USS Theodore Roosevelt was a George-Washington-class submarine that was originally unnamed but assigned the hull classification symbol SSGN-600 as a guided-missile submarine. She was first assembled using components for the Skipjack-class nuclear attack submarine USS Scamp SSN-588, but ended up with the name Theodore Roosevelt when she was re-designated as a fleet ballistic missile submarine on November 6, 1958. She was commissioned on February 13, 1961 with Commander William E. Sims commanding the Blue Crew, and Commander Oliver H. Perry, Jr. commanding the Gold Crew.
Prior to her first deployment, Theodore Roosevelt became the first fleet ballistic missile submarine to transit the Panama Canal. She successfully fired her first Polaris A1 missile before being bound for Charleston, South Carolina. She was loaded with Polaris missiles at the Naval Ammunition Depot in Charleston from July 7th to the 19th before being sent out on her first deterrent patrol. Over the course of the next three and a half years, Theodore Roosevelt completed 17 deployments that required her to depart from the fleet ballistic missile submarine base at Holy Loch, Scotland. Following these patrols she entered into a period of overhaul, sea trials, and refresher training. Upon successfully firing a Polaris A3 missile at the Cape Canaveral missile range, she returned to Charleston to load missiles in order to begin another series of deterrent patrols out of Holy Loch.
During the 1970s Theodore Roosevelt completed her patrols out of Holy Loch, as well as undergoing refitting and sailing out to sea to conduct special operations. Upon completion of an overhaul in January 1974, the sub conducted sea trials out of Charleston before completing shakedown training and nuclear weapons certification preparations. During June of that same year she conducted a one-week United States Naval Academy midshipman familiarization cruise before undergoing nuclear propulsion safety training. In mid June Theodore Roosevelt was reassigned to the United States Pacific Fleet, with a new home port at Pearl Harbor. Along with conducting another midshipman training cruise and a nine-day missile load out, Theodore Roosevelt was refitted in Guam and began deterrent patrols of the Pacific.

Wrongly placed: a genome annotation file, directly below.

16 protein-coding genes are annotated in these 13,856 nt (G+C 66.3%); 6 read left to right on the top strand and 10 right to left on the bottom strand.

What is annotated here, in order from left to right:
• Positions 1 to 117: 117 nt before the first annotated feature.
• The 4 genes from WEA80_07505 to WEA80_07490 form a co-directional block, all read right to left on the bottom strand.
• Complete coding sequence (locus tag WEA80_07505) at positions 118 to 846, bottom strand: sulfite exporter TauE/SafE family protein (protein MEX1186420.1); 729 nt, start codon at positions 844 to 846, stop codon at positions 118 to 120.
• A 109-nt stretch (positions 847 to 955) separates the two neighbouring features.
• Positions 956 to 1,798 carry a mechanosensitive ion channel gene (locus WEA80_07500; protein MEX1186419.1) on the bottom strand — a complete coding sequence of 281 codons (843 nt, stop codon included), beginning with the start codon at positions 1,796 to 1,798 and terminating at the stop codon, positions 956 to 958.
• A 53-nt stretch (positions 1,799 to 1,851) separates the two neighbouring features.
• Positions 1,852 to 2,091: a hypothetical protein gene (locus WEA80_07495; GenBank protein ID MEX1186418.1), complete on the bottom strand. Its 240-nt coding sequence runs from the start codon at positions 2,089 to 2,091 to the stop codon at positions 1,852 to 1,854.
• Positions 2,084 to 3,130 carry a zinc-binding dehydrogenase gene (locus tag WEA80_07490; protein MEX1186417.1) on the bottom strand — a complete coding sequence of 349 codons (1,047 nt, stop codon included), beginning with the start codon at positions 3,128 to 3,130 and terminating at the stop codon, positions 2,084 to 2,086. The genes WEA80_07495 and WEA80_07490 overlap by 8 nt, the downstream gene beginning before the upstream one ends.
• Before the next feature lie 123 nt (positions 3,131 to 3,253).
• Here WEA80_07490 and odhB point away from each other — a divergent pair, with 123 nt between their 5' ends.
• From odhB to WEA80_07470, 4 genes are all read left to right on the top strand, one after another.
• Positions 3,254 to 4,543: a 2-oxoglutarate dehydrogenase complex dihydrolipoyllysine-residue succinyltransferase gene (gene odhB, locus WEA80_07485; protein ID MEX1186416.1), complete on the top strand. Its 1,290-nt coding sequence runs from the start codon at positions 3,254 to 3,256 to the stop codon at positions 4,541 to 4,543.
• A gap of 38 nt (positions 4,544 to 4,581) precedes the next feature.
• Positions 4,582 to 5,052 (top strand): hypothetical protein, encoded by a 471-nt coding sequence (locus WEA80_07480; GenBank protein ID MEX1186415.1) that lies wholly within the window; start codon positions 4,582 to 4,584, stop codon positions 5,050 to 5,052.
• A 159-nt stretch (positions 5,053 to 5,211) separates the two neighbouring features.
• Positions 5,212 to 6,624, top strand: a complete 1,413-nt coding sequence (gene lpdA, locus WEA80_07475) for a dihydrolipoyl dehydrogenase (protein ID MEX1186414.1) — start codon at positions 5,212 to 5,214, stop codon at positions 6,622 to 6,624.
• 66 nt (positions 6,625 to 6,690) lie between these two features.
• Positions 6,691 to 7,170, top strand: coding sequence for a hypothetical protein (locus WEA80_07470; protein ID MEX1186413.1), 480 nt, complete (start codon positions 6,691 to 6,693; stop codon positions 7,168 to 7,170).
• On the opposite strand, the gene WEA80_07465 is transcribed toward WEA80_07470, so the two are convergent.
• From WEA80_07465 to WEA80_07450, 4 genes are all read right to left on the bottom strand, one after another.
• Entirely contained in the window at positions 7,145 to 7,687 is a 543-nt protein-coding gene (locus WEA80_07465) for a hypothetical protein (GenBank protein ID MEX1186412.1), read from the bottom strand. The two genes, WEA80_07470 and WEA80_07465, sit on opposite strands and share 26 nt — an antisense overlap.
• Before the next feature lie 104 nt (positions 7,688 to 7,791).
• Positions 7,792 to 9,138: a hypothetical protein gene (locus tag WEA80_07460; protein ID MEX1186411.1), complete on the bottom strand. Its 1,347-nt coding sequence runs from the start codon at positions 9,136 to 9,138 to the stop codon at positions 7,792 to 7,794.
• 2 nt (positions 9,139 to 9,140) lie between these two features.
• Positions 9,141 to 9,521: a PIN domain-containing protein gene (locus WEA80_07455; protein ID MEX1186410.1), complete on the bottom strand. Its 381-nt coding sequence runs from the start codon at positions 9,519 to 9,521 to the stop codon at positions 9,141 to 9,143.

Post Service and Disposal
On December 1, 1982, Theodore Roosevelt was decommissioned and stricken from the Naval Vessel Register and her hulk was stored in Bremerton, Washington, awaiting entrance into the Nuclear Power Ship and Submarine Recycling Program. Her recycling was completed on March 24, 1995.
Asbestos in Navy Ships
Although an essential component of the naval fleet, especially throughout conflicts of the last century, submarines also pose a lasting health risk to soldiers serving on them. However, these risks extend beyond the inherent dangers that existed while operating the vessels during military conflicts. Unfortunately, products containing asbestos were also common aboard submarines because of the material’s high resistance to heat and fire. Despite its value as an insulator, asbestos fiber intake can lead to several serious health consequences, includingÂ mesothelioma, a devastating cancer without cure. Furthermore, the enclosed environment of submarines put servicemen at an even higher risk of exposure. Current and former military personnel who came into contact with or served on submarines should seek immediate medical attention in order to detect possible health consequences associated with asbestos exposure.